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The Effect of Experience on Response Time When Judging Synthesized Voice Quality

Published:October 13, 2015DOI:https://doi.org/10.1016/j.jvoice.2015.05.017

      Summary

      Objectives/hypothesis

      The purpose of this study was to determine the effect of level and type of experience on response time and the number of replays needed when judging voice quality.

      Study design

      This was a within-subjects group design.

      Methods

      Speech-language pathologists, singing voice teachers, speech-language pathology graduate students with and without experience with a voice client, graduate students who have completed a voice pedagogy course, and inexperienced listeners (n = 60) rated stimuli with systematically altered measurements of jitter, shimmer, and noise-to-harmonics ratio (NHR) on a visual analog scale ranging from mild to severe for overall severity, roughness, breathiness, strain, and pitch. Response time (in seconds) and number of replays were recorded during the experiment.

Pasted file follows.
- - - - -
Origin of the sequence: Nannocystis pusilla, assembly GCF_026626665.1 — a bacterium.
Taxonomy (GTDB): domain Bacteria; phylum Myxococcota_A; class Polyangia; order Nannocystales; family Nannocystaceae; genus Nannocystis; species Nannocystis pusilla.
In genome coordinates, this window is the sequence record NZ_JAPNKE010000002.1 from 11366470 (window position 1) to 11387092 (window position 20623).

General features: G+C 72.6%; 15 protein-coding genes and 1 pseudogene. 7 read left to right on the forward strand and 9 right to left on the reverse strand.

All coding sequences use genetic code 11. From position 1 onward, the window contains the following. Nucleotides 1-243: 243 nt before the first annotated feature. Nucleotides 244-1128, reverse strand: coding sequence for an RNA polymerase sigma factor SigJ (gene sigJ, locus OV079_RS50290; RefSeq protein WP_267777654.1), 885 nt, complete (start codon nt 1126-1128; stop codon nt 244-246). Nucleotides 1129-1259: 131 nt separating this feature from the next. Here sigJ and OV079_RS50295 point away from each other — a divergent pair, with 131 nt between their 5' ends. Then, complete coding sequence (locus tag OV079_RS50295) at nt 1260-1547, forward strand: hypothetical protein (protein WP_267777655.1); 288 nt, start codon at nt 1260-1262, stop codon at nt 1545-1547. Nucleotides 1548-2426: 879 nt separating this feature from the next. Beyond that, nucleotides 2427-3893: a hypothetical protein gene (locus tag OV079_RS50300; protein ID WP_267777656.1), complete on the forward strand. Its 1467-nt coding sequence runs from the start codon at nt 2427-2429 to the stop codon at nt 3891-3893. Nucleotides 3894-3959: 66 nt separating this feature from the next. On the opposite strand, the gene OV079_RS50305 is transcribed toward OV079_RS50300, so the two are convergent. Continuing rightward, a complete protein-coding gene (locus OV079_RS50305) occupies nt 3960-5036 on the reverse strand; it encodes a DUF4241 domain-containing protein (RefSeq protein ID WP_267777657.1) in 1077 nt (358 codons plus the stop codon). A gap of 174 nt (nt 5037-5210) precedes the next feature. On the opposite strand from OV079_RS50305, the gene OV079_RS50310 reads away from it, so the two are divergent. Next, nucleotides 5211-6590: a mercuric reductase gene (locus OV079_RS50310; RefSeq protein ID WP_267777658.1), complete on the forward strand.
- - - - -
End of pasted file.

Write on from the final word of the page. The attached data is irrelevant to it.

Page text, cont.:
Results

      Results showed that experienced listeners took the most time when rating the stimuli. Stimuli with two altered acoustical components also yielded longer response times compared with the stimuli with one altered acoustical component. Finally, level and type of experience had some effect on the number of replays for each stimulus during the rating task.

      Conclusions

      In conclusion, experience does affect response time when judging voice quality and the number of replays during voice quality rating tasks. Continued research is needed regarding the reasons for extended time and replays as per experience so as to enhance future training protocols.

      Key Words

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